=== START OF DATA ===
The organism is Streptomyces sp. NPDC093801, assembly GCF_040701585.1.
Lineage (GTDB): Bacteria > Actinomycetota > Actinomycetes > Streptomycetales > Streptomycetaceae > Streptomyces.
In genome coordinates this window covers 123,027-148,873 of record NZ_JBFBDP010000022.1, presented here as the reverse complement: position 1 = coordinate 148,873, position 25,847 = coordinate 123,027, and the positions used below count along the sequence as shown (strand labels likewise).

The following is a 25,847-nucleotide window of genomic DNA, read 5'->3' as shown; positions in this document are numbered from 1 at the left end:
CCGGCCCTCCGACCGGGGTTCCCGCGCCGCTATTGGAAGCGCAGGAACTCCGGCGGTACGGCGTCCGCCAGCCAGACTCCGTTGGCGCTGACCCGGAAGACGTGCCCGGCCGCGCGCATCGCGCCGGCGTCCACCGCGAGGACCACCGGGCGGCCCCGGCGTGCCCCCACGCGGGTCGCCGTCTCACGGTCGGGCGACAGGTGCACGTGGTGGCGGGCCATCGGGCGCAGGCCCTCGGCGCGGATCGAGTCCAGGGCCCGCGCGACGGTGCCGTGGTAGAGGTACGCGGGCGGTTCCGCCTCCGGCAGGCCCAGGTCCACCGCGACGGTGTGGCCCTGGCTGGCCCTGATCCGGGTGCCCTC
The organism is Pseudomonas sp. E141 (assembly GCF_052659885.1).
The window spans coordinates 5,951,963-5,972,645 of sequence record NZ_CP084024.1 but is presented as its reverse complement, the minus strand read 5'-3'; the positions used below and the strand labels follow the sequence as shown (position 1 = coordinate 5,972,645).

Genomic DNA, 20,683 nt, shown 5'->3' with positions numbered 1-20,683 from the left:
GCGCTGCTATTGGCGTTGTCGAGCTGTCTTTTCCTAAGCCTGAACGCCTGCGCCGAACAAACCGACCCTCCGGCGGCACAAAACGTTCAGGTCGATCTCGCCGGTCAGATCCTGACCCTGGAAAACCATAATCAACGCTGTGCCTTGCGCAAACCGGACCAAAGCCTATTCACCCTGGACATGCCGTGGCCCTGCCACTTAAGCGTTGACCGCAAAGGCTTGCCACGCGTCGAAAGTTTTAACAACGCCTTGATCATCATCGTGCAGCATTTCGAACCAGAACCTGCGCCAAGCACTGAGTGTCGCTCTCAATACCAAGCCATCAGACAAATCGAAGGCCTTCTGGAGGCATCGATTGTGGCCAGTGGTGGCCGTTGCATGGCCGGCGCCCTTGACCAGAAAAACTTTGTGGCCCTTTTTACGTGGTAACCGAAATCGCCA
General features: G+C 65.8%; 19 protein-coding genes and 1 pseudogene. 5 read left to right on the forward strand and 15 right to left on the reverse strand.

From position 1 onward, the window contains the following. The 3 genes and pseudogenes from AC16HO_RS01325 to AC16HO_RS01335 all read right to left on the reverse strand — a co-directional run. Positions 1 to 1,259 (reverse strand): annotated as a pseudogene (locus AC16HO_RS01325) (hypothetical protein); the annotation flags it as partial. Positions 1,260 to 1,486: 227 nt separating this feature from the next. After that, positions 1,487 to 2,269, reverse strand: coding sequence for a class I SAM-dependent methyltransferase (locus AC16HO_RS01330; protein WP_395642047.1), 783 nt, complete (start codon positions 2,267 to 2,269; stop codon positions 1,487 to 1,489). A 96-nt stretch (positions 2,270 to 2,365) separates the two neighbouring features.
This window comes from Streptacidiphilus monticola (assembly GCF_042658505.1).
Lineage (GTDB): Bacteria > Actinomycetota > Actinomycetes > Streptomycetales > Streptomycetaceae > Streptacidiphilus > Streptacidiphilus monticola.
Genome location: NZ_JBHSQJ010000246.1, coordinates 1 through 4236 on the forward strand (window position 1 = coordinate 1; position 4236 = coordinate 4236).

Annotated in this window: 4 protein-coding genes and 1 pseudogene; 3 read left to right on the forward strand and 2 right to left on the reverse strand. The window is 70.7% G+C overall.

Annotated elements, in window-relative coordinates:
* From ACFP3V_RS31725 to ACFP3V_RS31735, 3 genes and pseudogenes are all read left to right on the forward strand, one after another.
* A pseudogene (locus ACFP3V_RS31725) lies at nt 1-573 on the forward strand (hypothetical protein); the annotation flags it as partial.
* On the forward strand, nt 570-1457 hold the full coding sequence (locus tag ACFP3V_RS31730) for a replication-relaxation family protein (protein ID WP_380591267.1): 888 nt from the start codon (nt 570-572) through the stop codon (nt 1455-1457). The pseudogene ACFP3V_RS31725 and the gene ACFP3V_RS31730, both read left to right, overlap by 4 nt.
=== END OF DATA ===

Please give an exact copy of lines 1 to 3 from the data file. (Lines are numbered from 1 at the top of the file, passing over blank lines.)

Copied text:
The organism is Streptomyces sp. NPDC093801, assembly GCF_040701585.1.
Lineage (GTDB): Bacteria > Actinomycetota > Actinomycetes > Streptomycetales > Streptomycetaceae > Streptomyces.
In genome coordinates this window covers 123,027-148,873 of record NZ_JBFBDP010000022.1, presented here as the reverse complement: position 1 = coordinate 148,873, position 25,847 = coordinate 123,027, and the positions used below count along the sequence as shown (strand labels likewise).